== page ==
An access tunnel at the Wehrhahn S-Bahn station: the perpetrator (s) of the 2000 bombing are still at large.

Photo: dpa // Marcel Kusch

Düsseldorf in the late 1990s and early 2000s. The state capital of North Rhine-Westphalia has a busy neo-Nazi scene. There are attacks and marches. A central figure is Sven Skoda. He is active in the “Kameradschaft Düsseldorf”, initially operates the “National Rhineland Information Telephone” from his children’s room, an answering machine, where neo-Nazis can find out about upcoming marches and the like.

Ralf S., who runs a shop for military clothes and the appropriate equipment, also belongs to the camaraderie. You can also buy right-wing rock CDs and the corresponding booklets from him. Ralf S. is also known as the self-proclaimed “sheriff” of the Flingern district. He roams the neighborhood with his dog, of course dressed in military clothing. There is a language school opposite his shop. Many people from the former Soviet Union visit them – quota refugees who belong to the Jewish community and hope for a better life in Germany. Ralf S. and his customers are considered aggressive. Mobbing is the order of the day. The language students are said to have been victims of verbal attacks.

On July 27, 2000 at 3:03 p.m., an explosive device detonated at Wehrhahn S-Bahn station. The station has access via a bridge. A plastic bag hangs there. It is filled with a pipe bomb. When the students are on the bridge, she detonates. Ten people are sometimes seriously injured. A woman who is five months pregnant loses her child. After the stop is determined in all directions. A relationship act is suspected, the Russian mafia is suspected, after all people come from the former Soviet Union. Even an Islamist act is not excluded. Dusseldorf anti-groups point to the active neo-Nazi scene the day after the attack. The realization that it was most likely a right-hand attack prevails. A week after the fact, 2,000 people take part in a demonstration that anti-groups, migrant organizations and the Jewish community have called for.

Investigators have hundreds of tracks to spot. You also quickly notice Ralf S. A first house search by him will later be criticized by the head of the investigative commission, Dietmar Wixfort, in the NSU investigation committee of the state parliament as a “superficial room passage”. The search had been carried out by the state police. Another thorough search a little later is practically without results.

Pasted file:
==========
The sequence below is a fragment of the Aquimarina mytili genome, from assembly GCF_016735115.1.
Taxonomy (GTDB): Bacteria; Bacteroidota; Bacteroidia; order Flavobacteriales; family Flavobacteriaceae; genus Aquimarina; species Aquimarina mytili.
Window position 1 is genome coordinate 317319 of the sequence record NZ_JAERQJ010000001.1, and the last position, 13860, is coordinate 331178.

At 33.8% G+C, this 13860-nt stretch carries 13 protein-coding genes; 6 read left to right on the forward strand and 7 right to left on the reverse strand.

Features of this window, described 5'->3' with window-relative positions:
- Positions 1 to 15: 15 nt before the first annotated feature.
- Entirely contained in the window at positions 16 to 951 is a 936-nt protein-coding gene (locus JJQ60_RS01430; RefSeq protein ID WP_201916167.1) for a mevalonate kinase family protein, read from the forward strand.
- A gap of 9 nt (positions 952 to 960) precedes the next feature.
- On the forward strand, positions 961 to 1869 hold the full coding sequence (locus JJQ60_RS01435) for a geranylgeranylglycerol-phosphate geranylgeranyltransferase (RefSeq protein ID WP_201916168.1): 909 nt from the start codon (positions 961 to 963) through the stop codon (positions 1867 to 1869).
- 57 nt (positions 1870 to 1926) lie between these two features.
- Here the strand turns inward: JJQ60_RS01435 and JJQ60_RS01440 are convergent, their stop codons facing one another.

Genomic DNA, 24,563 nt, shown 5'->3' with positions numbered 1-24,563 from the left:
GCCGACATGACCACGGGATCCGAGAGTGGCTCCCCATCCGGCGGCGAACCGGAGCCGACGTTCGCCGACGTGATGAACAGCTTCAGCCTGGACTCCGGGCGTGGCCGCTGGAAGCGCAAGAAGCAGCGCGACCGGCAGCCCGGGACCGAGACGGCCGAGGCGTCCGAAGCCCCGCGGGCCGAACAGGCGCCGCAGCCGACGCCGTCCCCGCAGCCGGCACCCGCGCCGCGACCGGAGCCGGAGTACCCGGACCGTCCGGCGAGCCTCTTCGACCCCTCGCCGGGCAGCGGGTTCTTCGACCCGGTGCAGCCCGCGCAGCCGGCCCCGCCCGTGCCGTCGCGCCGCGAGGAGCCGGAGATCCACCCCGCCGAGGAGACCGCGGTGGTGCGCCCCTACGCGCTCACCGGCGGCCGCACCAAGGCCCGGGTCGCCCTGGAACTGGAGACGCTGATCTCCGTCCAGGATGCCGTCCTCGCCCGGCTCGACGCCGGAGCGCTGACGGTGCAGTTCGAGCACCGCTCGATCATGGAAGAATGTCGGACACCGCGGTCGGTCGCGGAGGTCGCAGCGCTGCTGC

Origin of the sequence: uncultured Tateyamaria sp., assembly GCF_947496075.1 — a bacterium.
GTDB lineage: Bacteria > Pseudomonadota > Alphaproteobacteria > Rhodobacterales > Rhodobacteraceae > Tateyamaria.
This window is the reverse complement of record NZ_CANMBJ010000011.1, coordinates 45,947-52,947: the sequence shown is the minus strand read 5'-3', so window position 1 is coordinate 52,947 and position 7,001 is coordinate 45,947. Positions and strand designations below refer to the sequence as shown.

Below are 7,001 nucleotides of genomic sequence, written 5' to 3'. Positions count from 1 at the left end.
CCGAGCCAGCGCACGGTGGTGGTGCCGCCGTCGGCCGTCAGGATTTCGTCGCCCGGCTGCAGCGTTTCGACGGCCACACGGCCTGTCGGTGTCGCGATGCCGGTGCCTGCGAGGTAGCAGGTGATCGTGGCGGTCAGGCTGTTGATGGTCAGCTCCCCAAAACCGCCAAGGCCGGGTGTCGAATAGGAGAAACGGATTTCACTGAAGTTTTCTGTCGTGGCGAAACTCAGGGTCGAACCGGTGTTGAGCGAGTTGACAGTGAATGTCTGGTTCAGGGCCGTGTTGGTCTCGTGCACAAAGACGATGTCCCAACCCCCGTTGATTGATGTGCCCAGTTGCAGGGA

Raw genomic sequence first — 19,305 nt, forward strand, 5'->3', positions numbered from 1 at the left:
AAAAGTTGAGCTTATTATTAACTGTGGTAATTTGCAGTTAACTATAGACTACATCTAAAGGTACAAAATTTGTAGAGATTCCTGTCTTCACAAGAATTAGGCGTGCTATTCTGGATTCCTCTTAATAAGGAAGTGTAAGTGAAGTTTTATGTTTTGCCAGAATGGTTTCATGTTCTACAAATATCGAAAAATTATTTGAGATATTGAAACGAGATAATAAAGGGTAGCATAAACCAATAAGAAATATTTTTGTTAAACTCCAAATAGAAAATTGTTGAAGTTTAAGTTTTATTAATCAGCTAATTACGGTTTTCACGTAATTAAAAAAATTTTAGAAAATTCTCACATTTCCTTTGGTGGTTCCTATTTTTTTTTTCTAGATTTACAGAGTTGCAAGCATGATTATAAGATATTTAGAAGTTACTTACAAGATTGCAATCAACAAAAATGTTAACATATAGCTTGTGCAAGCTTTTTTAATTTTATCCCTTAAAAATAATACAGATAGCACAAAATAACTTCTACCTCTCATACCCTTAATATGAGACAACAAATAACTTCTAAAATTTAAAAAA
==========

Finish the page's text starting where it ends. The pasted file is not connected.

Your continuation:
The investigation will continue in the following years. Without any noteworthy results – until 2014. Ralf S. is in custody for failing to pay a fine. A prisoner, ex-soldier like S., reports to the management of the institution. The cell neighbor stood opposite the Wehrhahn attack. The police begin to investigate again. Ex-girlfriends incriminate S .. On February 1, 2017, the police arrest him. The public prosecutor believes there is enough evidence against Ralf S. A year later, 18 years after the fact, the trial of the right-wing radical begins before the Düsseldorf regional court. He is accused of attempting murder twelve times.

In the trial, companions from the neo-Nazi scene are heard as well as former companions and fellow prisoners of S. The accused denies the crime and at the same time shows himself as an self-portrayal, misogynist and nationalist. S. claims to have been trained in house-to-house fighting and to have learned how to deal with explosives. A Bundeswehr officer denies this. After a few months, the court acquitted S. Central to this decision: a phone call that S. is said to have made from his apartment a few minutes after the fact. He could not have covered the way from the S-Bahn station, where the bomb was detonated, to the apartment that quickly.

The court also doubts about his technical skills. Process observers like the NSU-Watch NRW group see it differently. They accuse the investigative authorities that the late trial and superficial investigations have made the investigation more difficult.

The legal work could continue if the Federal Court of Justice permits a revision requested by the public prosecutor within a few weeks. But regardless of this, a lot remains unclear in the context of the Wehrhahn attack. A V-officer from the Office for the Protection of the Constitution, who worked for S. as a security guard, could possibly have provided important information. In 2004 he is said to have said that “rights from the east” had committed the attack and had been covered by Düsseldorf neo-Nazis. The police found out about this statement many years later.

The attack and its reappraisal have many features that also apply to current events: an ex-soldier as the main suspect, an opaque constitutional protection agency and sloppy investigations.

There should be a committee of inquiry for more information. Wehrhahn was almost not mentioned at all in the NSU investigation committee in North Rhine-Westphalia. In 2017, the members were delighted with the arrest of Ralf S. and that they had not endangered the process by speaking silently with the police and public prosecutors. There will initially be no new committee of inquiry. Only the Greens campaign for this in the state parliament. Wehrhahn’s perpetrator (s) is still at large 20 years after the attack.